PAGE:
Popular Islands here: Koh Chang, Koh Maak, Koh Kood, Koh Samet
(A comprehensive island guide coming soon!)
So, now what?
First, you need to figure out what you want to see (Elephants? Beaches? Mountains? Cities?) Then decide how long you have to visit.
I’d say that most people want to do Bangkok, Chiang Mai and some islands.
However, Bangkok is not a city that you need a lot of time in. I feel like I might be in the minority of loving Bangkok as a city and most people would be fine with a 1-2 day stay.
1 Week in Thailand:
For one week, it is definitely possible to do Bangkok, Chiang Mai (or other city) and an island, though it will be a whirlwind trip. I recommend staying a day in Bangkok, flying to Chiang Mai on day 2, then flying to Phuket, Krabi or Surat Thani (or Trat for the northern islands) on day 4 and taking a ferry to a nearby island.
OR you may just want a nice beach vacation, which in that case, I would fly straight to the south and island hop. In 1 week you could potentially go to the Phuket side and the southern Gulf side, but it would also be a whirlwind. I would recommend picking 1 side/area of islands.
If you fly into Phuket (which is technically an island) or Krabi (a beach town on the coast), you can easily take day trips to the islands from there. If you fly into Surat Thani (or Trat) you will then need to take a ferry over to one of the islands and would stay there.
2 Weeks in Thailand:
This gives you some more flexibility. You could break it up and do a week in the mountains and a week in the islands or pick out your top locations and decide how much time you want to spend in each. 2 weeks is a great amount of time to get a taste of Thailand.
Though, I spent 6 days on one island and could have stayed longer!
How to get around
The easiest and fastest way to travel is by plane. The cities with bigger airports have many domestic flights daily for around $30-45 RT. Flights down to the islands will be a bit more at about $50-70.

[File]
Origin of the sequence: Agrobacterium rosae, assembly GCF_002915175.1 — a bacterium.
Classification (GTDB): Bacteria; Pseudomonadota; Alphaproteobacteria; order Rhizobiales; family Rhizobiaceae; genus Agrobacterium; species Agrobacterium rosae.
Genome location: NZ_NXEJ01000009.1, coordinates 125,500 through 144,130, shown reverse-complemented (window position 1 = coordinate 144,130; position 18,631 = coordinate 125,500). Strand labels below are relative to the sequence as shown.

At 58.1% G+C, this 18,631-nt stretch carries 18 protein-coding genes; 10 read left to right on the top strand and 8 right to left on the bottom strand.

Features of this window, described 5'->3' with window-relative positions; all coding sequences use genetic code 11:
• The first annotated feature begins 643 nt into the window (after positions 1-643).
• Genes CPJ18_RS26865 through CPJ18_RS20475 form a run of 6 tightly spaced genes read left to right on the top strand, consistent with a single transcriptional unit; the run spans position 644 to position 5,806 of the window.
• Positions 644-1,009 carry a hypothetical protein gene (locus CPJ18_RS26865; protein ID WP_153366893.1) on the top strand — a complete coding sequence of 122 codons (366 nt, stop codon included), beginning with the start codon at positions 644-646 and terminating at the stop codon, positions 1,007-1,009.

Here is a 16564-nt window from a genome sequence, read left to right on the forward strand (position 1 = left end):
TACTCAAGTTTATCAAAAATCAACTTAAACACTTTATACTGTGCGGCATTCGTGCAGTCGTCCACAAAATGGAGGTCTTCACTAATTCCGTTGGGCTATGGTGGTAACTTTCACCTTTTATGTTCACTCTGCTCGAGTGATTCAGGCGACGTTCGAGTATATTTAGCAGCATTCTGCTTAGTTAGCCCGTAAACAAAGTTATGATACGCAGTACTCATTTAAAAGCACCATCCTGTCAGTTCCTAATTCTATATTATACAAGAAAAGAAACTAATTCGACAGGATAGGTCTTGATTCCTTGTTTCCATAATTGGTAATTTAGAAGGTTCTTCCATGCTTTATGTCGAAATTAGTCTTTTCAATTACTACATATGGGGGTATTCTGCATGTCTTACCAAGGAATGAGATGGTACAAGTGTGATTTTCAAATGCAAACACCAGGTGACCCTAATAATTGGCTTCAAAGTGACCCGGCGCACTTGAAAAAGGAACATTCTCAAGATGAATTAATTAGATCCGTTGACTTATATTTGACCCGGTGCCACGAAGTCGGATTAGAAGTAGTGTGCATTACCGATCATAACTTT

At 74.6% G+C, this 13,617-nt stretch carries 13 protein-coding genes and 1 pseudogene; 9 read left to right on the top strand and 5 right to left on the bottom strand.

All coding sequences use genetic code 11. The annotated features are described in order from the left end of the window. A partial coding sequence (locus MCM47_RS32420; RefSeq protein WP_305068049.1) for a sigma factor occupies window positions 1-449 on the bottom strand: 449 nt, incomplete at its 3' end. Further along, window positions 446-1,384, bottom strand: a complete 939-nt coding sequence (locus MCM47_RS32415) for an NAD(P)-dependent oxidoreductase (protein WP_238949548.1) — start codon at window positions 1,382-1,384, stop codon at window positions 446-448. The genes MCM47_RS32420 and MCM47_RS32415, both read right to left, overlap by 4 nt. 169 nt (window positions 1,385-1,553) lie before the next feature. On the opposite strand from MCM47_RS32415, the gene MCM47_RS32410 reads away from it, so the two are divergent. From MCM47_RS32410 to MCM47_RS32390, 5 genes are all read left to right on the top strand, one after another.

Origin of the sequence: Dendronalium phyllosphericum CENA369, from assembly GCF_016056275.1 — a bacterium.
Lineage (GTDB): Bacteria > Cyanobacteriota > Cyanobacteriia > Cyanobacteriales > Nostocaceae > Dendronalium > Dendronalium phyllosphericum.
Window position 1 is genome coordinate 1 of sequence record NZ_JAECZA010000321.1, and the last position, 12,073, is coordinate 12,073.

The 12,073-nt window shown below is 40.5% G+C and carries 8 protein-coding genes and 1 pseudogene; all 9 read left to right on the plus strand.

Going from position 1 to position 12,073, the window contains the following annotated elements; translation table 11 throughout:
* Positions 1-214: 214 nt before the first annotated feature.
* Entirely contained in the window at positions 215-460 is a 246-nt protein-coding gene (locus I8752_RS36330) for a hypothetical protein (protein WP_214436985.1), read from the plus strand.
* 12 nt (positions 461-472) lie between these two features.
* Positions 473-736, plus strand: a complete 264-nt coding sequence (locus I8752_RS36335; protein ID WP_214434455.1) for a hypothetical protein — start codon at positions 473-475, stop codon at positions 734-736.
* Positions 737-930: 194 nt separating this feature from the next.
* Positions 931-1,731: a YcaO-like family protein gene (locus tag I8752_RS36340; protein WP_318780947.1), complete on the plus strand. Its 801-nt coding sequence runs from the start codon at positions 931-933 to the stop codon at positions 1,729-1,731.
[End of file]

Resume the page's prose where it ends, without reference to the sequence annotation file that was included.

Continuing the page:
By Bus/Train: bus and train transportation in Thailand is very cheap but will cost you in time. You may only pay $8 for a bus, but it will be a 6-8 hour journey (sometimes more!!). You can book bus tickets at any travel agency or kiosk around town. I’d recommend booking the day before to make sure you get the time you want.
There are 3 main airports to fly into for the islands down south: Phuket, Krabi and Surat Thani. Or if you have the time and the patience to sit on a bus for long periods of time, you can take an overnight bus from Bangkok. You can book ferry tickets very easily from any travel agency to island hop (I’d recommend one day in advance). Ferries usually take 1-3 hours but vary depending on locations.
For the northern islands, the closest airport is Trat and then you would need bus/ferry transportation to the islands (which is easy to get at any travel stand).
Once on the island, there are usually songthaews (covered pickup trucks with seats in the back) ready to take you to your hotel/hostel.
The best and cheapest way to get around on the islands is to rent a motorbike for the day, which will only run you about 150-250 Baht (about $5-10) per day.
Bus tickets and ferry tickets are the same price at all ticket kiosks and agencies. However, tour prices for boat trips are NOT and will vary by seller.
What to bring:
If you plan on going to the temples in Thailand, you will need either long pants or a long skirt (a sarong tied around your waist will be fine) and a top that covers your shoulders. The Thai sun can be hot and it’s very important to bring lots of sunscreen…not only to protect your skin but because sunscreen in Thailand is, for the most part, pretty expensive.
Some people panic at the thought of not having a vacation entirely planned out but Thailand is a place that is very easy to travel around at your leisure and book things on the go. If you don’t have everything sorted out, it’s completely fine. Take in the culture, a few Chang beers and enjoy the ride!